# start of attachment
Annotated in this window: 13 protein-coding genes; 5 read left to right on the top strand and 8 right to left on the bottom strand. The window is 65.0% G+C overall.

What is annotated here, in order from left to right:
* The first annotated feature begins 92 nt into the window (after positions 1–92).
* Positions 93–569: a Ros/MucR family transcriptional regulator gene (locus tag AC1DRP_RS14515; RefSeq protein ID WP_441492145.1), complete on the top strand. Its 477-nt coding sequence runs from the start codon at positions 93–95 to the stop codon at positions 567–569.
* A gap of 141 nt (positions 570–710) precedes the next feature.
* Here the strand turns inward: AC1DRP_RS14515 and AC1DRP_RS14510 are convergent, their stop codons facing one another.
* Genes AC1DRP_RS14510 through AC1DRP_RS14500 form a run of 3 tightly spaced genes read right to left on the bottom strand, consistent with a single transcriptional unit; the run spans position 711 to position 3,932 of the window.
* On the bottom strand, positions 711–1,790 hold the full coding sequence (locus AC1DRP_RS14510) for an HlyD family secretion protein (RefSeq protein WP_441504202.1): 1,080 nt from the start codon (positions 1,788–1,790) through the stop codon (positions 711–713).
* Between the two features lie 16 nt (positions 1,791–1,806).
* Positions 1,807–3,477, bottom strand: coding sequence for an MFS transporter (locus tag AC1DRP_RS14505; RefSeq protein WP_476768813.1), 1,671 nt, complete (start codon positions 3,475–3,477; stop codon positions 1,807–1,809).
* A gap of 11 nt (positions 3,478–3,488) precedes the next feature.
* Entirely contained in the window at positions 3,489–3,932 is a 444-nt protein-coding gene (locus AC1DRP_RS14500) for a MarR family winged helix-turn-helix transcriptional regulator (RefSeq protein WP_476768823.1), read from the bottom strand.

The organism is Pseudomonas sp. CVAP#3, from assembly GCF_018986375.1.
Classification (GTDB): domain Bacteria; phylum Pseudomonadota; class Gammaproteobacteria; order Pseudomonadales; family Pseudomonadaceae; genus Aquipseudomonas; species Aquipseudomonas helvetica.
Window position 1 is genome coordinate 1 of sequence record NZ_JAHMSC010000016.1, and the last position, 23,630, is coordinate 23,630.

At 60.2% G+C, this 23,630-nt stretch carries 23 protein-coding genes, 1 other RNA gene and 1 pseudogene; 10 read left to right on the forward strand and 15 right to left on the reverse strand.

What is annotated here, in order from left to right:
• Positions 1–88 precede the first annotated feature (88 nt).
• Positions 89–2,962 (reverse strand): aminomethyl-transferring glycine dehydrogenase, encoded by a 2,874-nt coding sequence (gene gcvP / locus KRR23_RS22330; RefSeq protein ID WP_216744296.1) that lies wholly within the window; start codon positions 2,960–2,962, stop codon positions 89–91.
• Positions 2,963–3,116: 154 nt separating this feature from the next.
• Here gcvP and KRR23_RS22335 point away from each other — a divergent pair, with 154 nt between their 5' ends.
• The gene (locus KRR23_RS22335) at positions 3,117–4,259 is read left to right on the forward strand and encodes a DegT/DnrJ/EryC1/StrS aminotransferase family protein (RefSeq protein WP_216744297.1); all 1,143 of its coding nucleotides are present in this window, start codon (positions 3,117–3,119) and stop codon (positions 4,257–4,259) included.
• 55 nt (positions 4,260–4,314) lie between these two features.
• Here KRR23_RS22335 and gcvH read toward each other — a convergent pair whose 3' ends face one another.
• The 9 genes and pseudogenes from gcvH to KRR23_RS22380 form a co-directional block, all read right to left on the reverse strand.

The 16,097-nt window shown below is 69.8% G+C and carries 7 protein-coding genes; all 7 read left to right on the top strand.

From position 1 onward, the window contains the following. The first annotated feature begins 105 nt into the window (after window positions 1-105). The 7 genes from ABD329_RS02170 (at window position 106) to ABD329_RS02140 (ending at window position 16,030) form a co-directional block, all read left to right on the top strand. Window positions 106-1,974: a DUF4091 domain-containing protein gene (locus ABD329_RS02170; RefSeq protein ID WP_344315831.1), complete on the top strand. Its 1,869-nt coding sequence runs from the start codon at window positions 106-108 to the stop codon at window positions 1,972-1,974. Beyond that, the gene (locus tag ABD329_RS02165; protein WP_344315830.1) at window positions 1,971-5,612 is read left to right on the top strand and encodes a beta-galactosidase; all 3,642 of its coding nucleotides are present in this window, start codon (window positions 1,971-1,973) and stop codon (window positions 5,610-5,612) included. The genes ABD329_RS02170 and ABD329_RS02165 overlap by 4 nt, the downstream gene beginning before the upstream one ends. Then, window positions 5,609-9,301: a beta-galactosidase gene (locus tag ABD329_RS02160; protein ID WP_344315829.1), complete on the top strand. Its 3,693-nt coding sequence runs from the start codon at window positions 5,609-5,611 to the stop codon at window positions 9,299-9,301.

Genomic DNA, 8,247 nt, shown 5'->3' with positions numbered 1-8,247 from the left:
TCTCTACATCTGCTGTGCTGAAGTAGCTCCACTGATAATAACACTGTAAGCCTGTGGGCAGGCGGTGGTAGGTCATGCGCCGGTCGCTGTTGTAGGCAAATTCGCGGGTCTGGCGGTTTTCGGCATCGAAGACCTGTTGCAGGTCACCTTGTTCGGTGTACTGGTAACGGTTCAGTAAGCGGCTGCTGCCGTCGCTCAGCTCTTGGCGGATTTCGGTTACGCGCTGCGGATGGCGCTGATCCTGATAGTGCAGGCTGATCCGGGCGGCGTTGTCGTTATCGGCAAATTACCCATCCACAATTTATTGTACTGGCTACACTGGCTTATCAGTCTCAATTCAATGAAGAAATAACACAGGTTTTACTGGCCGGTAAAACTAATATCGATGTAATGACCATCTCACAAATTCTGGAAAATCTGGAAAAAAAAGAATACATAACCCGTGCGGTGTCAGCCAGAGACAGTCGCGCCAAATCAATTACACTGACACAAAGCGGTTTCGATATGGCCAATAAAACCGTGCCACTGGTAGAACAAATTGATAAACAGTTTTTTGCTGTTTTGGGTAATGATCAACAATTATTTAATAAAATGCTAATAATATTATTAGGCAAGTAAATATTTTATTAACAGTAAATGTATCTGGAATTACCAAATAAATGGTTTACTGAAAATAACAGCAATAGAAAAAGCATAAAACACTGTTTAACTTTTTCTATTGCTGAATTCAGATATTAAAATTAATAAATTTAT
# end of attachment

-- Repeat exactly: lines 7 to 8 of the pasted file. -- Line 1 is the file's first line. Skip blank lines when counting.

* Genes AC1DRP_RS14510 through AC1DRP_RS14500 form a run of 3 tightly spaced genes read right to left on the bottom strand, consistent with a single transcriptional unit; the run spans position 711 to position 3,932 of the window.
* On the bottom strand, positions 711–1,790 hold the full coding sequence (locus AC1DRP_RS14510) for an HlyD family secretion protein (RefSeq protein WP_441504202.1): 1,080 nt from the start codon (positions 1,788–1,790) through the stop codon (positions 711–713).